years to come to a compromise. It needs a lot of explaining,
networking, back and forth, adaptation to situations, finding
majorities or in two words: <strong>professional
lobbying</strong>. The FSFE undertakes this task for the benefit
of software freedom and putting people in control of technology.
We are in regular contact with relevant stakeholders, analyse
decision making processes in different legal environments and
based on this choose the best strategies to be successful with
our demands.
<img src="https://pics.fsfe.org/uploads/medium/ca6b658d055b8828eaa33bfdd138fc7f.jpg" alt=""/>
Within our policy advocacy, the FSFE takes part in consultations,
parliamentarian hearings and public discussions. We are reaching
out to decision makers with concrete proposals and propose
policies in favor of user's freedom. One key to success is the
backing of our community for whom we offer participatory
activities to get involved in political processes or to campaign
and advocate together with us for a Europe relying on Free
Software. One example of such a campaign is our <a
href="https://publiccode.eu/">“Public Money? Public Code!”</a>
campaign, a timeless campaign targeting decision makers to change
public funding practices: We want legislation requiring that
publicly financed software developed for the public sector be
made publicly available under a Free Software licence. We offer
material and expertise and ask our community to help spread the
word. Also we report about our activities on our website and
social media channels, provide in-depth analysis on different
topics and issues and help others to understand what we are doing
and why.
The FSFE is available as an independent expert for other
communities, partners and interested bodies to explain the
advantages and political needs of Free Software. Often we are
partnering with like-minded organisations to back our demands by
setting up ad-hoc alliances or campaigning together with friends.
Throughout the year, the FSFE offers forums to discuss current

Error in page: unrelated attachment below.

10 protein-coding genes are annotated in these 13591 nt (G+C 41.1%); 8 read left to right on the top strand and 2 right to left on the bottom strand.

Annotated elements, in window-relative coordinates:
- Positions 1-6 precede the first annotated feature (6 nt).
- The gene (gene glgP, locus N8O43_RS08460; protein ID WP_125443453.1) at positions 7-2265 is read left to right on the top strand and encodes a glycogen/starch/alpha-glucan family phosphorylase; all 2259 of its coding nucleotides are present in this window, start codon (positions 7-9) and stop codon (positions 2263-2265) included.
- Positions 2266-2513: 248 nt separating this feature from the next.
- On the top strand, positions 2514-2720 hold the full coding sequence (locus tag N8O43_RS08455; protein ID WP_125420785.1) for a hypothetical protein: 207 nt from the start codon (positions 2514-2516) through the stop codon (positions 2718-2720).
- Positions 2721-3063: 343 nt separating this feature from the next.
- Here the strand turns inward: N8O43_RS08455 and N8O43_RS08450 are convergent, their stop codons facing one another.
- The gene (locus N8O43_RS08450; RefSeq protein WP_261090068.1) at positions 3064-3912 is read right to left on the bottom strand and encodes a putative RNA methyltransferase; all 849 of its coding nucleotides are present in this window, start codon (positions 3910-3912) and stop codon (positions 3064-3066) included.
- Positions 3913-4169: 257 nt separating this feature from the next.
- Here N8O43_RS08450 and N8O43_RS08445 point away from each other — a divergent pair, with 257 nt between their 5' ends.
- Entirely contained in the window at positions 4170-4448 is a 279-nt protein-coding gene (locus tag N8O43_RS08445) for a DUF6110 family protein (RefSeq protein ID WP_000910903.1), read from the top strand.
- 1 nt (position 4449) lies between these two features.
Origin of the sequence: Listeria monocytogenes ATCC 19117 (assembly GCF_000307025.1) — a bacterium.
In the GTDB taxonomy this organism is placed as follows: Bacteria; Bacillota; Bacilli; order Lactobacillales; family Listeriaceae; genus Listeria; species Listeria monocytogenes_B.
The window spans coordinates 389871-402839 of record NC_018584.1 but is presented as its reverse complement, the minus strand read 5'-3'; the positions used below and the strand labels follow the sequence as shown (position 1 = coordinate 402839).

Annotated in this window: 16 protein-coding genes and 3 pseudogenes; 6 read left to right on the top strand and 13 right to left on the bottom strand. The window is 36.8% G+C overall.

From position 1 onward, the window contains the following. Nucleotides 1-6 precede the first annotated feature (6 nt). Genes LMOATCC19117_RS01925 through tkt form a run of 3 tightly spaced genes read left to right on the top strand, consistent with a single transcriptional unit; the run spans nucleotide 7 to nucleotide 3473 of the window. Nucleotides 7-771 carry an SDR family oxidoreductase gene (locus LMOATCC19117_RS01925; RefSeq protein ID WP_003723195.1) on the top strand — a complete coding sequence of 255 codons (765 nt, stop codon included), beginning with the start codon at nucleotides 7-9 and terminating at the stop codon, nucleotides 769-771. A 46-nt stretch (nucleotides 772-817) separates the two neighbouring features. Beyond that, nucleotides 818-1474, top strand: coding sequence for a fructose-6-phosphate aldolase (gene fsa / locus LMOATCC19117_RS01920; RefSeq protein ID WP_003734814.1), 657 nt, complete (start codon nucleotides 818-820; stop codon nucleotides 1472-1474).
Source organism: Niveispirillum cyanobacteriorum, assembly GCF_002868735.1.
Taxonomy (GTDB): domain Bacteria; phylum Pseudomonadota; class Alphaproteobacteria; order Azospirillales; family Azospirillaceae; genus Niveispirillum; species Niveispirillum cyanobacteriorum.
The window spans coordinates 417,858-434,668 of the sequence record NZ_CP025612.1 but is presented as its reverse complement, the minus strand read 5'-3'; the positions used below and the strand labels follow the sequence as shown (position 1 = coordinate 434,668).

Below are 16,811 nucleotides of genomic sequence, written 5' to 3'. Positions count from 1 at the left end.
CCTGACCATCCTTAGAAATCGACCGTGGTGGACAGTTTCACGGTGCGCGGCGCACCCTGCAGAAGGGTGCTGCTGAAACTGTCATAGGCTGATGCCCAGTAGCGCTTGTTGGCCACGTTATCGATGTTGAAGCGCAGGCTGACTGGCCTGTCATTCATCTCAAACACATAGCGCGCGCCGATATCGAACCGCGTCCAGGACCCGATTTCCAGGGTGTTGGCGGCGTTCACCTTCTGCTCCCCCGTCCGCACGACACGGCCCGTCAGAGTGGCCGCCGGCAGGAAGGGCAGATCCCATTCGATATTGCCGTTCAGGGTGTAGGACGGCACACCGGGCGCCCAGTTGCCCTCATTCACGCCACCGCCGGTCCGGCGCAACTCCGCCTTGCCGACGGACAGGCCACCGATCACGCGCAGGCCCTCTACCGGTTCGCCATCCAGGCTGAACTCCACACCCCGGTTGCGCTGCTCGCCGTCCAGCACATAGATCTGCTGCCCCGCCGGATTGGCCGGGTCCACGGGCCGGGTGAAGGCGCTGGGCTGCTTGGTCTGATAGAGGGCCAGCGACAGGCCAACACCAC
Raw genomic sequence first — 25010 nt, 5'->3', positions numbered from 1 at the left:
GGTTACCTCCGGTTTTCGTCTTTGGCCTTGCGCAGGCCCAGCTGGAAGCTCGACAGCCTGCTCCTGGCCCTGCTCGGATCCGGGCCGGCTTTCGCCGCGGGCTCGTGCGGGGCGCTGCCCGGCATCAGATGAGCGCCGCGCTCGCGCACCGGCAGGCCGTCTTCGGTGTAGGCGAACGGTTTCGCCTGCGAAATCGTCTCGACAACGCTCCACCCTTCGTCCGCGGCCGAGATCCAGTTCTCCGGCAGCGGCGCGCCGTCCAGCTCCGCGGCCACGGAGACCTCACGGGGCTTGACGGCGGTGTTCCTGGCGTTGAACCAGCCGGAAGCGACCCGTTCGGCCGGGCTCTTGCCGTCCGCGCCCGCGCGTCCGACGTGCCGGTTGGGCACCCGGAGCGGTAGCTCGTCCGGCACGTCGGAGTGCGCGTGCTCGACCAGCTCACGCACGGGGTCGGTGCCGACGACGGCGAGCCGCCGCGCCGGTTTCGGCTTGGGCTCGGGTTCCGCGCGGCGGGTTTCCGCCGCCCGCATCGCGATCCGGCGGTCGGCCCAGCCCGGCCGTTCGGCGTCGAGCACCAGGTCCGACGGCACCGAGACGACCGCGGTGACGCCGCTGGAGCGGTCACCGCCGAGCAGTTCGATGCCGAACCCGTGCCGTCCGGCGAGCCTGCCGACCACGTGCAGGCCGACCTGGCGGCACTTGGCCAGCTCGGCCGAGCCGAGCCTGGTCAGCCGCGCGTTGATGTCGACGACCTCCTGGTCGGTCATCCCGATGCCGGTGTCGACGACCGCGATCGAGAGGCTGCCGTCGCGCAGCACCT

activities and developments regarding software freedom in order
for everyone interested to have a strong voice together in
debates and to be successful in lobbying for Free Software.
To further deepen existing alliances and to facilitate the
creation of new ones, as well as to publicly offer our expertise,
we also host <strong>our own policy events</strong>. For example
we regularly invite Free Software groups around Europe to come
together and exchange knowledge about the current state of Free
Software in Europe and to create resilient networks. Or we invite
decision makers to our own events and discuss important aspects
of software freedom and help them to understand the impact of
reusing software.
Often campaigns are designed to help people to align with a
certain demand covering our work for Free Software.
<a class="learn-more" href="/activities/policy.html">All Policy activities</a>
<h2 id="legal">Legal Support</h2>
Free licenses and their proper application can be complex but are
indispensable for Free Software. At the Free Software Foundation
Europe, we <a href="/freesoftware/legal/legal.html">educate
people on these legal issues</a> and help developers, companies
and political entities to develop, use and reuse Free Software in
a manner that is compliant with existing legal frameworks.
The FSFE maintains <a href="/activities/ftf/ln.html">the world's
largest network</a> on legal issues related to Free Software.
Participants come from a variety of legal backgrounds, including
practicing lawyers, corporate in-house counsel and software
engineers with legal skills. The provision of a <strong>neutral
discussion platform</strong> enables the analysis and development
of strategies and solutions for concrete legal questions. By
sharing knowledge among Network members, the Legal Network
contributes to growing legal expertise regarding Free Software.
Once a year, the FSFE hosts a Free Software Legal and Licensing
Workshop, which gives world-leading legal experts the opportunity
to personally discuss issues and best practices related to Free
Software licensing.
<img src="https://pics.fsfe.org/uploads/medium/4e10c5f7d344f929a494f8fc4c0ba27f.jpg" alt=""/>
<figcaption>Polina Malaja, FSFE GA Member, speaking at the Legal
and Licensing Workshop 2018</figcaption>
To encourage accuracy and the adoption of best practices in Free
Software licensing, the FSFE's legal experts help with concrete
<strong>licensing consultancy</strong>. We provide guidance for
Free Software projects, both on an individual level and
on a larger scale with initiatives from organisations that
include the European Commission. Our aim is to ensure that
everyone who works with developing Free Software understands the
best practices for communicating components, licenses and
copyrights associated with software packages, in order for them
to comply with all legal necessities fulfilling software freedom.
The FSFE's legal work with licensing is also supported greatly by
<a href="https://reuse.software/">REUSE</a>, an initiative
started by the FSFE to provide a set of recommendations that
make licensing Free Software projects easier for developers. The
REUSE recommendations make it easy for developers to declare the
licenses under which their Free Software works are released and
also to enable computers to easily understand how these software
projects are licensed. REUSE is an initiative to promote a
software ecosystem where Free Software can be easily shared and
reused in a legally sound manner.
<a class="learn-more" href="/activities/legal.html">All Legal activities</a>